Tiffany Petrisko, Ph.D.
Graduate Degree:
Neuroscience, West Virginia University

What is your current position?

I am currently a post-doctoral fellow in the Tenner Lab at the University of California, Irvine.

What is the focus of your current research?

My current research focuses on the role of the complement system. This is a component of the innate immune system and in the development and progression of Alzheimer’s Disease. In particular, I am interested in how the complement system is involved in the uptake and degradation of beta-amyloid plaques. 

How did the program prepare you for your postdoctoral studies and beyond?

Most importantly, the WVU Neuroscience Graduate Program allowed me to grow into an independent and confident researcher. The breadth of the program allowed me to become comfortable understanding and discussing science that is out of my specific research field —something that is becoming more and more important with the growth of team science. What was also great was that the program, faculty and staff are incredibly supportive and want you to succeed, which helped my growth as a scientist. Finally, I was provided so many amazing opportunities to present my research and build my professional network.

What advice would you give to someone entering the Neuroscience Ph.D. program?

Apply for grants! If you’re able, submit an F31; if not, apply for funding from a foundation. Your proposal defense is the perfect starting point, and don’t limit yourself to large grants. Apply for travel funds or research supplements. Even when unsuccessful, the experience you gain writing and submitting will help you, not only in writing future grant applications, but also in understanding how grants are scored and the keys behind detailed and lay science writing. And on that note — write daily!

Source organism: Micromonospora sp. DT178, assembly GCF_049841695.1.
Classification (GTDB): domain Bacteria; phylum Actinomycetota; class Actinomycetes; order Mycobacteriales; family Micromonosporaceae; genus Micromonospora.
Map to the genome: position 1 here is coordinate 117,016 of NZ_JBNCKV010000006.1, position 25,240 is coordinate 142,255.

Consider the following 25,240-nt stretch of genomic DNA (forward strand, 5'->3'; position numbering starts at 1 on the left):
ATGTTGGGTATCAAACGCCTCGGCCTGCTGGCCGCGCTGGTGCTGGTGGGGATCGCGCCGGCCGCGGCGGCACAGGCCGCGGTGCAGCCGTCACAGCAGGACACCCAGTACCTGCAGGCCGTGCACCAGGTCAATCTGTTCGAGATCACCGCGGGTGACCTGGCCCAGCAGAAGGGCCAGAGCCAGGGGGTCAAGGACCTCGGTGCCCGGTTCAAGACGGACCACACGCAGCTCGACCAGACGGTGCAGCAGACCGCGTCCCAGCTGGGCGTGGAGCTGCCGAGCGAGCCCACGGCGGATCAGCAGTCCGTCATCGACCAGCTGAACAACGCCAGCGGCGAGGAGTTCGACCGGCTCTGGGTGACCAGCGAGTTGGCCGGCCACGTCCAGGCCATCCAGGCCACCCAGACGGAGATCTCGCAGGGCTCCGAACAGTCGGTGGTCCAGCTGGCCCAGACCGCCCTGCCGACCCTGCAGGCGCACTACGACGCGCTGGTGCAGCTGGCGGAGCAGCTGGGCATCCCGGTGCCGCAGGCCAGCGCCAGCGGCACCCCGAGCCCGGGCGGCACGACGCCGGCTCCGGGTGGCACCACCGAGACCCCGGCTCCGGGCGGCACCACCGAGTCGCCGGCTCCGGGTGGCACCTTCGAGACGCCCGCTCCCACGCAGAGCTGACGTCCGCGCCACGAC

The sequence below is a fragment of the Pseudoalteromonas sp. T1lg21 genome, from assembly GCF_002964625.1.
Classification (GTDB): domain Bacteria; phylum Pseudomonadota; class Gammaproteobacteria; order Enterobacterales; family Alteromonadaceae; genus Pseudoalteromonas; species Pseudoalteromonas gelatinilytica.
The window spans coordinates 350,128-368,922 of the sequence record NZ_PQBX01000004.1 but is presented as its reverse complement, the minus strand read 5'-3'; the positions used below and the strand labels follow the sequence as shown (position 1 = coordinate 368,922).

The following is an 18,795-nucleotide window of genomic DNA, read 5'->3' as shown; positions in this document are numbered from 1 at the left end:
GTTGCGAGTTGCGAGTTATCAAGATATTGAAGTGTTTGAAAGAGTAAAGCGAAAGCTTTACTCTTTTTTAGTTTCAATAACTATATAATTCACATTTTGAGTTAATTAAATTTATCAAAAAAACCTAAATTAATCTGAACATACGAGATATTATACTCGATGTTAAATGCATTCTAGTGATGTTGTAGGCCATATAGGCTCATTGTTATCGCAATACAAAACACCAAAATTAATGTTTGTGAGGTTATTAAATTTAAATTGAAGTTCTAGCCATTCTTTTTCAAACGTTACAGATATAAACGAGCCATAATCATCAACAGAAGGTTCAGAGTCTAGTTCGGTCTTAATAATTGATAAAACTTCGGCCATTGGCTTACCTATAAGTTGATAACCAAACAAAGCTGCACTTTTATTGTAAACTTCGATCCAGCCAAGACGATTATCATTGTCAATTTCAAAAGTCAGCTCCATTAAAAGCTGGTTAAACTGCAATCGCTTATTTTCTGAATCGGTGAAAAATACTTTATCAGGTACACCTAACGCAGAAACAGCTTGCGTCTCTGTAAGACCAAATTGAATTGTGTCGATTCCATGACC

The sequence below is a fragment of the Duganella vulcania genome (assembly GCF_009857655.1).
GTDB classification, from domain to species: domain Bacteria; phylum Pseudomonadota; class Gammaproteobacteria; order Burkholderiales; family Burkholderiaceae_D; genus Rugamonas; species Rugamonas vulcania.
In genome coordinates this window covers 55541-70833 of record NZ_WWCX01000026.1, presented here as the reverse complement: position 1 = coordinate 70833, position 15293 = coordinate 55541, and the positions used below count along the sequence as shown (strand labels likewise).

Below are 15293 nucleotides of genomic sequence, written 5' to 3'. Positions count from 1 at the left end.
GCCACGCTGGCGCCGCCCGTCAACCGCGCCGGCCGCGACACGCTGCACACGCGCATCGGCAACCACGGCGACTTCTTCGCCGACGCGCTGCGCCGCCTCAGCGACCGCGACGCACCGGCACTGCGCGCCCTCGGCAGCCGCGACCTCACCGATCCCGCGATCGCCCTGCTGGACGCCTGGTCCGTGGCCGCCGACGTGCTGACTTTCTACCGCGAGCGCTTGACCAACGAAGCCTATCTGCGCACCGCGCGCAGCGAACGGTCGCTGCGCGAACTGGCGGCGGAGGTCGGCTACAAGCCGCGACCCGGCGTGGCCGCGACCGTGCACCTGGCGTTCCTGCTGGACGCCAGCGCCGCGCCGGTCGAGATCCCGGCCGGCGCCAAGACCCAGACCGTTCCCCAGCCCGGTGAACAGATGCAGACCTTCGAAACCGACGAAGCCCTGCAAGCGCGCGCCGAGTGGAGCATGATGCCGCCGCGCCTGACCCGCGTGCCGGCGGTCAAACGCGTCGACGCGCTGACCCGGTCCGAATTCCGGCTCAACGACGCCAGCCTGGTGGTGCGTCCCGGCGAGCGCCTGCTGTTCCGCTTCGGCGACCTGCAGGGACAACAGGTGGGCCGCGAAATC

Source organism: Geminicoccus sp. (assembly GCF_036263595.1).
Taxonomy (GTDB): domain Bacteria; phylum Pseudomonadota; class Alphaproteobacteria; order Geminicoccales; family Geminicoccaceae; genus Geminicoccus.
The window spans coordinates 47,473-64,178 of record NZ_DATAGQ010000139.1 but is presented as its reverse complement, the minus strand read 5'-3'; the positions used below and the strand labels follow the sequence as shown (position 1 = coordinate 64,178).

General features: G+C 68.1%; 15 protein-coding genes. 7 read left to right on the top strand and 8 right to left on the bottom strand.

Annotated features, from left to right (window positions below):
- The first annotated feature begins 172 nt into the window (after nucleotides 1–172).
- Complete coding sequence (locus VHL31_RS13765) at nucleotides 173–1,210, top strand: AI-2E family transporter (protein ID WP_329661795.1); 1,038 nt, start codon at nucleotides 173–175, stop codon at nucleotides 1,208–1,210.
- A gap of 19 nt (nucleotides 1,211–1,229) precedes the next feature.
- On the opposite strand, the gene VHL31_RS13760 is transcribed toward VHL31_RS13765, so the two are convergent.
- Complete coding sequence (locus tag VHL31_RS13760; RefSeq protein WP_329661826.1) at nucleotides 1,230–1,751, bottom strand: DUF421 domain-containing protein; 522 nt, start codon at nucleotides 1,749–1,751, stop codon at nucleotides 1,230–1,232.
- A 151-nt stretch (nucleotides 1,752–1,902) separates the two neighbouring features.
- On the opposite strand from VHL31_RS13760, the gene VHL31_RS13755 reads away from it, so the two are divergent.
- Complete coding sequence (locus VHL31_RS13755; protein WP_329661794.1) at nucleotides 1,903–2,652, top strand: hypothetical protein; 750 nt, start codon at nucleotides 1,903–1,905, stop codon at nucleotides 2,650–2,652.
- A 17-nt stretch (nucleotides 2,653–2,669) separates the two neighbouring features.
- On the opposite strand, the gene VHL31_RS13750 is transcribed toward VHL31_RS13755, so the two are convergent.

What was your favorite experience or best memory during your time at WVU?

I have so many, but most of them focus on our Outreach Program. I gained some amazing friends by being involved in the planning of our events, and of course the rush that comes from the event itself. I love to see the amazement in people’s faces, especially kids, from holding a human or sheep brain for the first time. And kids tend to come up with the most amazing and amusing questions! When an experiment doesn’t work, the kids’ excitement never failed to remind me exactly why I’m in research.

What, if anything, would you have done anything differently while a student?

I wish I learned more in regard to bioinformatics and processing large data sets. With the recent improvements in molecular biology, we’re collecting more and more data that we need to be able to analyze. While there are often collaborators that can help, it’s really nice to be able to go through the data on your own or find the answer to a specific question without having to wait for someone else to do it for you.